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Maximum risk percentage
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Maximum risk percentage

  #1 (permalink)
Potomac, MD
 
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Maximum risk percentage

I have been trading a method that is giving reasonable returns and I am currently considering increasing my position size.

I have about $65k in risk capital. Even if I lost all of it, it would not affect my life in a dramatic way financially.

However, I have been abiding to the 2% loss per day rule, and since I am trading CL with a maximum loss of $1k per contract, it means I am never trading more than 1 CL contract at a time.

The problem is that it will take me years to be able to increase my position substantially to really make a relevant living at this job.

For that reason I am seriously considering increasing my risk per day to 4%, and trade 1 CL contract per $25k equity instead of $50k.


Things to consider:

- My maximum stop is rarely hit, as I always tighten it very quickly via a trail system. Most of my losses are usually around $500-$750 per contract, so even with a 4% max risk, my losses will rarely be more than 2-3%.

- My target is the same as my max loss, $1K per contract, but for the same reason as I rarely take a full loss, I also seldom take a full win. In general my risk/reward is about 1/1. This also means that I rarely have a very long stretch of losers.

- I take no more than 1 trade per day (some days I don't even get an entry), so not only would this be my max loss per trade, but it would also be the max loss per day.

I would be interested to hear people's thoughts, thanks for reading.

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  #2 (permalink)
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  #3 (permalink)
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with only 1 contract trading, there isn't a lot of room to manage the trade (except the trailing-stop), in your case I would trade 3 contracts with 60 tick target und 30 ticks SL and take partials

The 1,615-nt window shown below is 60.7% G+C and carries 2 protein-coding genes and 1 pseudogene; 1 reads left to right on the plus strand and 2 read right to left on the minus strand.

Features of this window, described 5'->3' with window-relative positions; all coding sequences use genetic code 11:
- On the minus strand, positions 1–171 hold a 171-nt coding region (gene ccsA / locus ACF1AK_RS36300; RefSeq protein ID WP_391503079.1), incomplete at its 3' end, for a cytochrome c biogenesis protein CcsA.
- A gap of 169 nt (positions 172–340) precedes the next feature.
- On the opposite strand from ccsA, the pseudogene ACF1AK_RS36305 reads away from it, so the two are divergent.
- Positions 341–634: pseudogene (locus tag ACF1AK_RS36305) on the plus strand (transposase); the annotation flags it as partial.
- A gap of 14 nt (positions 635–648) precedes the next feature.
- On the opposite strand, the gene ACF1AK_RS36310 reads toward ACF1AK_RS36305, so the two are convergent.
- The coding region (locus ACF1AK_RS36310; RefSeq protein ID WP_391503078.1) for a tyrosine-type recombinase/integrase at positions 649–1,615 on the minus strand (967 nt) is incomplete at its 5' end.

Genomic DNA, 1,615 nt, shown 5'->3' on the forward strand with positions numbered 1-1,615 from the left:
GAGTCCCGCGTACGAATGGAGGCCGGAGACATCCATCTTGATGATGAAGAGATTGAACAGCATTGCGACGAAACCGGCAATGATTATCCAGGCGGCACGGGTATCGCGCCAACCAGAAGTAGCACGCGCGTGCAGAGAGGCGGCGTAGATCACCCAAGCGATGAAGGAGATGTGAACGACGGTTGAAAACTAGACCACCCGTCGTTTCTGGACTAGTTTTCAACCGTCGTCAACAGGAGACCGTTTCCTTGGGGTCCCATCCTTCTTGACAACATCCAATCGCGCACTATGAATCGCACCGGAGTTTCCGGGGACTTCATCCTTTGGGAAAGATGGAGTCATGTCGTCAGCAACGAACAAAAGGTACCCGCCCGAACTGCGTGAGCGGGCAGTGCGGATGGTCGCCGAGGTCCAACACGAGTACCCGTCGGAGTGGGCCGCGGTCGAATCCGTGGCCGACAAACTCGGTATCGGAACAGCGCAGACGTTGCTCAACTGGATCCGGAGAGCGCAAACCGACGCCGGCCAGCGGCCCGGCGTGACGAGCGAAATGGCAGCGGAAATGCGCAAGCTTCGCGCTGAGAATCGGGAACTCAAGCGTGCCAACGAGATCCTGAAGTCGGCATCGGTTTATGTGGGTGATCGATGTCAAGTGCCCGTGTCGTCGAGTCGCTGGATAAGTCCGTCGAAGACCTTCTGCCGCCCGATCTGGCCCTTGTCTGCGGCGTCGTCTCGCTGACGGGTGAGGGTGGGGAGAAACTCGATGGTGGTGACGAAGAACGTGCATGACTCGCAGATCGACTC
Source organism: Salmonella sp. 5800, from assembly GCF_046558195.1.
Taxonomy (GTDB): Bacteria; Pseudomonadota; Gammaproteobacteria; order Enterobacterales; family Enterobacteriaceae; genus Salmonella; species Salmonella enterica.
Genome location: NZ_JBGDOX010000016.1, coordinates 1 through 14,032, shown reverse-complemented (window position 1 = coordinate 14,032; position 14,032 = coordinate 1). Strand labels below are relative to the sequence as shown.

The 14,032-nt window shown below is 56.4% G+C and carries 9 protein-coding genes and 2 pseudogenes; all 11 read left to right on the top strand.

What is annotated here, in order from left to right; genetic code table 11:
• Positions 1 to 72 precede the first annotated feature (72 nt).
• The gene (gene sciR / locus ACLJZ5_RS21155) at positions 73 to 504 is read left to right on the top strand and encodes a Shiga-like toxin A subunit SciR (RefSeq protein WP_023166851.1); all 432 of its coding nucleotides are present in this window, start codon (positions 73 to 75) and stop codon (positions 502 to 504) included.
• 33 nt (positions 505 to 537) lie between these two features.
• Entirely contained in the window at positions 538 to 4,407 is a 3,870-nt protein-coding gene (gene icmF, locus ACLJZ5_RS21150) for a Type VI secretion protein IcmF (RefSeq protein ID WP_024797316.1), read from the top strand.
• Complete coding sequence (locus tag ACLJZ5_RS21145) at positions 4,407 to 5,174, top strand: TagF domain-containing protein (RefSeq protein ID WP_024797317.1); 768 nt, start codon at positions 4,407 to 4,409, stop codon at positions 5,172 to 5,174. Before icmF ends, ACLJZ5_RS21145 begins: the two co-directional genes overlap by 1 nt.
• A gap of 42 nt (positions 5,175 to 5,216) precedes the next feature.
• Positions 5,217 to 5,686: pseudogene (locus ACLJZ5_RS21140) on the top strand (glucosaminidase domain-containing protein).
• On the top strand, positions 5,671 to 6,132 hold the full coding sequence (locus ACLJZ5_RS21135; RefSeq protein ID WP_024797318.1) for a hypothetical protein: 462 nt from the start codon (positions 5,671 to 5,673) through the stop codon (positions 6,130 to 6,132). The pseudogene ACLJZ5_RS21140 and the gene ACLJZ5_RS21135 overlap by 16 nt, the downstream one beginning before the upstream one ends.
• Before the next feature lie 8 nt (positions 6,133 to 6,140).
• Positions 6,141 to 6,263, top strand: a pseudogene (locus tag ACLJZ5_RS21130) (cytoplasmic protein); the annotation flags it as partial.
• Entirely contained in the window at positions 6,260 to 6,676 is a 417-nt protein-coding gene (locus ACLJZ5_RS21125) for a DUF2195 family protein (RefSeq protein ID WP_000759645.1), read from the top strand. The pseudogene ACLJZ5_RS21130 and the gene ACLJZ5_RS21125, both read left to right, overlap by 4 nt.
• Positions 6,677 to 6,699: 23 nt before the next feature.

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  #4 (permalink)
Legendary Market Wizard
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FWIW..

I don't have a forceful valid objection to the method that you outlined.

If you want to limit max dollar draw down per day, does that imply that you do not carry positions. I wonder if you decreased the number of ticks against you and increased the number of contracts traded if you would be able to swing and give your winners room to run?

The other thought would be to adapt some type of element that takes into consideration volatility, especially in /CL. Perhaps 2X the average true range of whatever period you consider your focus?

Best of luck.

-Dan

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  #5 (permalink)
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I would first want to know what my stats were exactly. Real figures. Max loss, average loss, winning% r/r. I would play with the numbers in a spreadsheet and see theoretically where I'd be trading at 2x average loss. It sounds like you're going to need a very high winning % with just a 1:1 r:r.

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  #6 (permalink)
North Carolina
 
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Here is the deal, you can risk way more then 2% and not blow out if you do not take serially correlated losses and have low probability of blow out at 2% risk. I think the real limit for most working edges is up from 4% to 9% based on my calculations per trade.

This is simple to prove. Why? Because if your risk of blowing out at 2% is tiny then a small/modest increase should not increase it too much. You can prove this to yourself by running monte-carlo simulations.

The problem is that if your edge quits working you will be in trouble and most traders struggle to trade well when down. The problem is you might think you won't care to take a 50% loss. This is common and then at 25% loss I know traders throwing in the towel. As well, any run of serially correlated losses can cause fast drawdowns. Because edges come and go, you might want to risk less than 2%. More over, you cannot fully control your risk in futures. It is almost assured that you will lose more then your "max risk" due to order entry mistake, stop loss, or software problems several times over your trading experience.

I cannot provide advise.

However, what might be most useful is to divide your trade idea up into many imaginary infinite number of plays/combinations/instruments and trade those with the extra risk instead of concentrating it. For example, let's say you go long 1 CL at the open. Instead of adding another contract, you might open a risk limited options spread with an outlook of 1-3 days. This way if your stopped out on your idea but market does move higher, your other play can still work out. The other benefit is you don't need to hold/risk giving back the entire profits of your futures position.

The key for this is you must have a good intuition or quantitative ranking for your trade quality and you must understand how the risk for the instruments work and how the spreads will change.

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  #7 (permalink)
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tpredictor View Post